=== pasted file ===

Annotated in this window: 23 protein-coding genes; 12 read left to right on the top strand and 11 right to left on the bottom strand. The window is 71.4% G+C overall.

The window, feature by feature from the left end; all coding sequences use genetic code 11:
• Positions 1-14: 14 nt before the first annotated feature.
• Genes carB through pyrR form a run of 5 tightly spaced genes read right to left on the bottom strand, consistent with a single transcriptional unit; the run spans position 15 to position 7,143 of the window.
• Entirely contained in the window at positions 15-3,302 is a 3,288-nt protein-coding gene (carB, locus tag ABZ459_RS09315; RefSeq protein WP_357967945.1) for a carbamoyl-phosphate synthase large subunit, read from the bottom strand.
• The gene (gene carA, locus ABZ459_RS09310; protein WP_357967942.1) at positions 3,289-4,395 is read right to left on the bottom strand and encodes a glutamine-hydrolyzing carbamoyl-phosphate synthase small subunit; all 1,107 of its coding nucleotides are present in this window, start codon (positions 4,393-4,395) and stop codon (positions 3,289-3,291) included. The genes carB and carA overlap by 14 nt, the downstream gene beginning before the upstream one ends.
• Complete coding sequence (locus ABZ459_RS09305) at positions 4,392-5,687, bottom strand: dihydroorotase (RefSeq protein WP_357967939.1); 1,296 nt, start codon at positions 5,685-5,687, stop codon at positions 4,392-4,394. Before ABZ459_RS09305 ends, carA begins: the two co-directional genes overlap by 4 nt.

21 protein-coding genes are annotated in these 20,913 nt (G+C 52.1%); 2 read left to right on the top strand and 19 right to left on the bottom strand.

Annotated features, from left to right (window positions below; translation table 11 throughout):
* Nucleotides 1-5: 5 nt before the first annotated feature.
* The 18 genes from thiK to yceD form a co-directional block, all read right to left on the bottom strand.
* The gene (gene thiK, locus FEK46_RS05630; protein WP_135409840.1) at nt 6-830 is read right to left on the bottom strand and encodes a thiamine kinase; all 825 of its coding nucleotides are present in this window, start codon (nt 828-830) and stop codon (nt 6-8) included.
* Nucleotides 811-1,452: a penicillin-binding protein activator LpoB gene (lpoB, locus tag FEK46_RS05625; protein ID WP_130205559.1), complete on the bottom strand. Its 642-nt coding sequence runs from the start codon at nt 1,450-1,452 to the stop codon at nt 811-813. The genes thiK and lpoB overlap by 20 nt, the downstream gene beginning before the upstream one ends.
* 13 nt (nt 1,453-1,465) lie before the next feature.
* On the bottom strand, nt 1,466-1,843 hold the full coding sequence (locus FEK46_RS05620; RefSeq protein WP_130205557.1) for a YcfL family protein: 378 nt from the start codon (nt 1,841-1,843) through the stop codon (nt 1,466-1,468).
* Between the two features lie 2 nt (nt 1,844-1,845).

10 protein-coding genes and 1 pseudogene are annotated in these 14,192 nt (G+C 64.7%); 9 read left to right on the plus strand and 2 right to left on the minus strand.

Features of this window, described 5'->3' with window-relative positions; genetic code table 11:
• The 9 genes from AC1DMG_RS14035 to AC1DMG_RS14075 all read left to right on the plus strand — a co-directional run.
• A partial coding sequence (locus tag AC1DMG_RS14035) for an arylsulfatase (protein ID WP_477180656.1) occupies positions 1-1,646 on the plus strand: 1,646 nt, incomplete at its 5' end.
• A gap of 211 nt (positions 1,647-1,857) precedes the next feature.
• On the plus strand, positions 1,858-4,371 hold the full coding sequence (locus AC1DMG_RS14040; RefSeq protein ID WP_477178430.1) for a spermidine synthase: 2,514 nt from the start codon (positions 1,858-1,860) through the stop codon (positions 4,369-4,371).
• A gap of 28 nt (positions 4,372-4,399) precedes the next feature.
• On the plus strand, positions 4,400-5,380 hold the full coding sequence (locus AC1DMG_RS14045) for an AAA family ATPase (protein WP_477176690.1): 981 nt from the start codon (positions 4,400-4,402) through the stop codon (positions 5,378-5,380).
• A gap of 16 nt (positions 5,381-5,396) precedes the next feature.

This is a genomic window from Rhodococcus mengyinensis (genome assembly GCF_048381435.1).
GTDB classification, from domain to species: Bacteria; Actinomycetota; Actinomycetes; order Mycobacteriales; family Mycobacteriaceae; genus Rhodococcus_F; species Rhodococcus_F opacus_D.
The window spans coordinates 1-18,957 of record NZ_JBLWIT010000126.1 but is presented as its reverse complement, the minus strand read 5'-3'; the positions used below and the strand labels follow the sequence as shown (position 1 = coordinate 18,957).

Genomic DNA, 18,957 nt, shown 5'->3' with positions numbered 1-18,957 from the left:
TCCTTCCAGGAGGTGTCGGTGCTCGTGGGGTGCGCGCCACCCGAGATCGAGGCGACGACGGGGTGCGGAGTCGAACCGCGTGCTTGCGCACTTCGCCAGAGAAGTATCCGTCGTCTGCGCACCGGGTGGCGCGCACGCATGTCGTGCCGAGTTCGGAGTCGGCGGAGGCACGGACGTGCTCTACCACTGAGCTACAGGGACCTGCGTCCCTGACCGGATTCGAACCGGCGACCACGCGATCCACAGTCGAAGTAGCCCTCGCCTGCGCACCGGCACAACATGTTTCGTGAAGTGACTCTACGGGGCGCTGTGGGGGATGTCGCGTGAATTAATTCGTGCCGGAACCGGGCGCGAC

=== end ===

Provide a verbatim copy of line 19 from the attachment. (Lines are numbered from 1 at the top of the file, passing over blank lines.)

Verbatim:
• The 9 genes from AC1DMG_RS14035 to AC1DMG_RS14075 all read left to right on the plus strand — a co-directional run.